From Granville to the Gulf

Published on LEUT Michelle Rayner (author), ABIS Tom Gibson (photographer)

Petty Officer Combat System Supervisor Steven Schonrock with his wife Mel and two daughters, Kensie and Ivy at the farewell of the Combined Maritime Force’s Canadian led Combined Task Force 150 before he departs for the Middle East. (photo: ABIS Tom Gibson)
Petty Officer Combat System Supervisor Steven Schonrock with his wife Mel and two daughters, Kensie and Ivy at the farewell of the Combined Maritime Force’s Canadian led Combined Task Force 150 before he departs for the Middle East.

For Petty Officer Steven Schonrock of Maryborough, Queensland, swapping travelling around Australia and working as a deckhand, for travelling around the world working as a Combat Systems Operator in the Royal Australian Navy was a challenging but rewarding step.
 
Currently deployed as part of Operation MANITOU, 35-year old Petty Officer Schonrock is working ashore as a Battlewatch Assistant as part of Combined Maritime Forces Combined Task Force 150 Headquarters staff, based in Bahrain in the Middle East Region.
 
Petty Officer Schonrock has come a long way since graduating from Saint Mary’s High School, with a Navy career spanning 16 years across both coasts of Australia, South-East Asia, Hawaii and the Middle East, presenting many opportunities and challenges.
 
“Being able to learn my category through training ashore and at sea, and then being able to put it into practice during simulated combat exercises such as RIMPAC in Hawaii has been an incredible experience,” he said.
 
“As a Combat Systems Operator working in the operations room (or nerve centre) of our front line warships, constantly adapting to new and different weapons systems and how threats can be tracked and identified in an unfamiliar environment can present challenges. However, I have found that it enables me to continuously learn and improve my skills, as well as teaching me to think quickly on my feet.”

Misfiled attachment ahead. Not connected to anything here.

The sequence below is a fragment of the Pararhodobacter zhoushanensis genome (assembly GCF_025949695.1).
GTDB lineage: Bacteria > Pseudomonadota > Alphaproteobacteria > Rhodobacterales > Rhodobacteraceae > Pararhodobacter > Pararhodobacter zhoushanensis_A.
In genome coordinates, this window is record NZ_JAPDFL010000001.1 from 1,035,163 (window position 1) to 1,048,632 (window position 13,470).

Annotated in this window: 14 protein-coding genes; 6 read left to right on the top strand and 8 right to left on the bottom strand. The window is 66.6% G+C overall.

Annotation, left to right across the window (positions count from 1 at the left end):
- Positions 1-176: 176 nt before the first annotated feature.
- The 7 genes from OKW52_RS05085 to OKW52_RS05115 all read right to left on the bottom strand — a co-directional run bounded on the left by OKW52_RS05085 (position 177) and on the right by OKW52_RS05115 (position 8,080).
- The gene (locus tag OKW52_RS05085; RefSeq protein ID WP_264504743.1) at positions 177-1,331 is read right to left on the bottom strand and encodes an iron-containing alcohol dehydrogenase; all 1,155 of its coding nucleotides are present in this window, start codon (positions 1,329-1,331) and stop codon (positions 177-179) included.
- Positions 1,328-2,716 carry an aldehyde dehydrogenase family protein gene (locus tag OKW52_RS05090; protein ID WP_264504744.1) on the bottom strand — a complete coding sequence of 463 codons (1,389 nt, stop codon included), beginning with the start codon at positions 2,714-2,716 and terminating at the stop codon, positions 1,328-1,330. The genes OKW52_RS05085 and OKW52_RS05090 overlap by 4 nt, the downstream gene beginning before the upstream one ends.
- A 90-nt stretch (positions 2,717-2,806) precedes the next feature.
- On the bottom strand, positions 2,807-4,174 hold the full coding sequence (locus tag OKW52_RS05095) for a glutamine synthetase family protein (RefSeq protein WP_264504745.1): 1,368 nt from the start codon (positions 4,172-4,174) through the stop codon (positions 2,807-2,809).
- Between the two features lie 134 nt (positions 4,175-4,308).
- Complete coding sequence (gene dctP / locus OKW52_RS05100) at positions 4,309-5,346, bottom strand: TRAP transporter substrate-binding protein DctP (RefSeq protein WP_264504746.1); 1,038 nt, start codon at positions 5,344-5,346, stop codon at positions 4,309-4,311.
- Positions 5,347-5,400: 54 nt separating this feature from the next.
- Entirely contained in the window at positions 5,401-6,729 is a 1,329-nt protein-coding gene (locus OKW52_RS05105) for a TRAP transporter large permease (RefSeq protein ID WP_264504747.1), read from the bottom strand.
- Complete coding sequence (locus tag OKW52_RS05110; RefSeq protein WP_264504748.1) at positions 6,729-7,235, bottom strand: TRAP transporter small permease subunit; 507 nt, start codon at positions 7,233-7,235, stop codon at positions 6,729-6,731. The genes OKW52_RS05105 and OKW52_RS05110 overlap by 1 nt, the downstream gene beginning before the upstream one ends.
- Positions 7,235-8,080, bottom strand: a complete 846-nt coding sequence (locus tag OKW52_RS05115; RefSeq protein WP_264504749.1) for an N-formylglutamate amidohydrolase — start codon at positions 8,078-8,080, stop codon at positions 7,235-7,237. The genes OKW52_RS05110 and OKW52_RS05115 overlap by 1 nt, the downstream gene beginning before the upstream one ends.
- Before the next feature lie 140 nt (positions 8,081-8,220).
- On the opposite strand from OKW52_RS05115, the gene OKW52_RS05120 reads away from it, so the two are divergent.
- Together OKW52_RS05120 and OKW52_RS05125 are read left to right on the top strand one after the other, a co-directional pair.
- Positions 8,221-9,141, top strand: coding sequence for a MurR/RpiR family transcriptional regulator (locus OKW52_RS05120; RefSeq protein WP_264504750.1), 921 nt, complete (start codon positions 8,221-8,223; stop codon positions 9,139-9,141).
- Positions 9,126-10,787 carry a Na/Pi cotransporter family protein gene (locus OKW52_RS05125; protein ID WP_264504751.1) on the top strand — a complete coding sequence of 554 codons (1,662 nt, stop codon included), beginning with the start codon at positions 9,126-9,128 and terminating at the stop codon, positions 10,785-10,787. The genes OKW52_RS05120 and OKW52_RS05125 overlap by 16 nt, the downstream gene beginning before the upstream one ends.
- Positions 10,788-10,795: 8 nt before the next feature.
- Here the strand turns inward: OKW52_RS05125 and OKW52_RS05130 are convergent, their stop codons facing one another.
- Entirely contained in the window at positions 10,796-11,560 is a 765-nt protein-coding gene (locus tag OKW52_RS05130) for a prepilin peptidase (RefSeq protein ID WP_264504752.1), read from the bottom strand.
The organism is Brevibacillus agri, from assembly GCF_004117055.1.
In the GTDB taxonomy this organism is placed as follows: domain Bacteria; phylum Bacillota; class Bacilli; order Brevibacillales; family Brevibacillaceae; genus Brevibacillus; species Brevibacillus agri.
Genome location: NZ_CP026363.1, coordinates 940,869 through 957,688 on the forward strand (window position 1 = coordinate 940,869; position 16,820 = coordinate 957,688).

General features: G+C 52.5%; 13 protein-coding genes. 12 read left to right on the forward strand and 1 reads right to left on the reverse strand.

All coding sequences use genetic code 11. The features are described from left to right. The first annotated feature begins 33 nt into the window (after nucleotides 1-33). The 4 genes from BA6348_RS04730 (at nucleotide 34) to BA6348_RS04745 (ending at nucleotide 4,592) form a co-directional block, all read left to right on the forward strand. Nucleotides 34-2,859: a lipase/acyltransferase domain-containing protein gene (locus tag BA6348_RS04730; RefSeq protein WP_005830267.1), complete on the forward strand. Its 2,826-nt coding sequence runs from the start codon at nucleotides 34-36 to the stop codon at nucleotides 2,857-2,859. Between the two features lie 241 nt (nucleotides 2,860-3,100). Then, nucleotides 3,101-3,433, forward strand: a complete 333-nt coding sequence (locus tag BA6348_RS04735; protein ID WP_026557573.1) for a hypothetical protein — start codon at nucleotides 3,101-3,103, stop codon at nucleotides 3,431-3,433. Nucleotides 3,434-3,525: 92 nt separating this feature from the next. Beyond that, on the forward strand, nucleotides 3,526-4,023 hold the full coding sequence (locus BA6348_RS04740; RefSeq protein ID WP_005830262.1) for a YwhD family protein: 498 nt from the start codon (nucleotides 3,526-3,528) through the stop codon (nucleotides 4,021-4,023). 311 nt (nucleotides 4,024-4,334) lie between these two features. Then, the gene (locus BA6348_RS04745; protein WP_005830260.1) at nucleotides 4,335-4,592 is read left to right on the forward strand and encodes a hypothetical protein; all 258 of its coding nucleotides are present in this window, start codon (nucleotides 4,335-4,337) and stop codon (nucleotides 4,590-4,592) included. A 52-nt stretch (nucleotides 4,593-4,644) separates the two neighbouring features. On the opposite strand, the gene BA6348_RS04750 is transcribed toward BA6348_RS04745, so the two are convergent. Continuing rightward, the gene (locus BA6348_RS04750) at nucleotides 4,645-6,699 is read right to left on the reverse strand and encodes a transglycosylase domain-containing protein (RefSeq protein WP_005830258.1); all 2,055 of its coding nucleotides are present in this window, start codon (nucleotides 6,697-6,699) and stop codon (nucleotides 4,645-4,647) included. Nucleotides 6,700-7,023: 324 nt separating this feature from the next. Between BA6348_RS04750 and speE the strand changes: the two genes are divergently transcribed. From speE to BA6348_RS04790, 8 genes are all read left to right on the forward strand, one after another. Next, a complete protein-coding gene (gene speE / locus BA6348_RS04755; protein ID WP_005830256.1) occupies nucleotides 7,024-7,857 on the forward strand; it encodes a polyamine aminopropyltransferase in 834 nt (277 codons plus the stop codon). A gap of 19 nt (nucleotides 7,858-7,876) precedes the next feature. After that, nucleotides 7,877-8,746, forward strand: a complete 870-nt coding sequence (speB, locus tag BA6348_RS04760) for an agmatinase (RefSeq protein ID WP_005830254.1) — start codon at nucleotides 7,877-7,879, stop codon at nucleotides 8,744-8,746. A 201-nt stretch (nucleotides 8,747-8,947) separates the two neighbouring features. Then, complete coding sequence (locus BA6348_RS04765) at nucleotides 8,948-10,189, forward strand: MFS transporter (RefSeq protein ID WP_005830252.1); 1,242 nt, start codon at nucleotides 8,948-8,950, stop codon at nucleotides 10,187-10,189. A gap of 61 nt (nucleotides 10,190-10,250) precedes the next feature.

While he misses playing weekend soccer at Granville Soccer Club and spending time fishing and camping at Fraser Island, he makes the most of every opportunity to visit his parents in his home town with his wife and two daughters.
 
“While I can only get home once or twice a year, it’s always great to come home for large family gatherings such as Christmas, where I get to see all my relatives and friends, going camping, playing backyard cricket and watching the footy as we always have over the years.”
 
Having being involved in Operations WARDEN, RELEX, ANODE and SLIPPER, in places such as East Timor, Solomon Islands and the Middle East, he is no stranger to being away from home in an operational environment. However, his current role is slightly different, in that he is operating from the headquarters ashore as opposed to being part of the Task Force at sea.
 
“Having been deployed under Combined Task Force 150 previously at sea in HMAS Anzac and now being part of the Battlewatch directing ships assigned, I’ve now experienced both sides of operations and have a greater appreciation for how and why specific tasks are undertaken, which is a great learning experience,” he said.
 
The task force contributes to a multi-national naval partnership that focusses on maintaining freedom of navigation by defeating terrorism on the high seas, preventing piracy, encouraging regional cooperation, and promoting a safe maritime environment in the Middle East Region. As one of three task forces it works to deter and deny terrorist organisations from using the maritime domain to fund their activities, through maritime security operations, regional engagements and capacity building with the regional naval and security forces. The current headquarters staff is unique in that it is a combined Canadian and Australian rotation, comprised of 24 Canadians and seven Australians.
 
“As part of our pre-deployment training, we spent two weeks in Halifax, Canada, meeting our new counterparts and conducting training and certification. Since then in our short deployment so far, we have worked really well together and have been involved in a number of boardings, with hopefully many more to follow,” he said.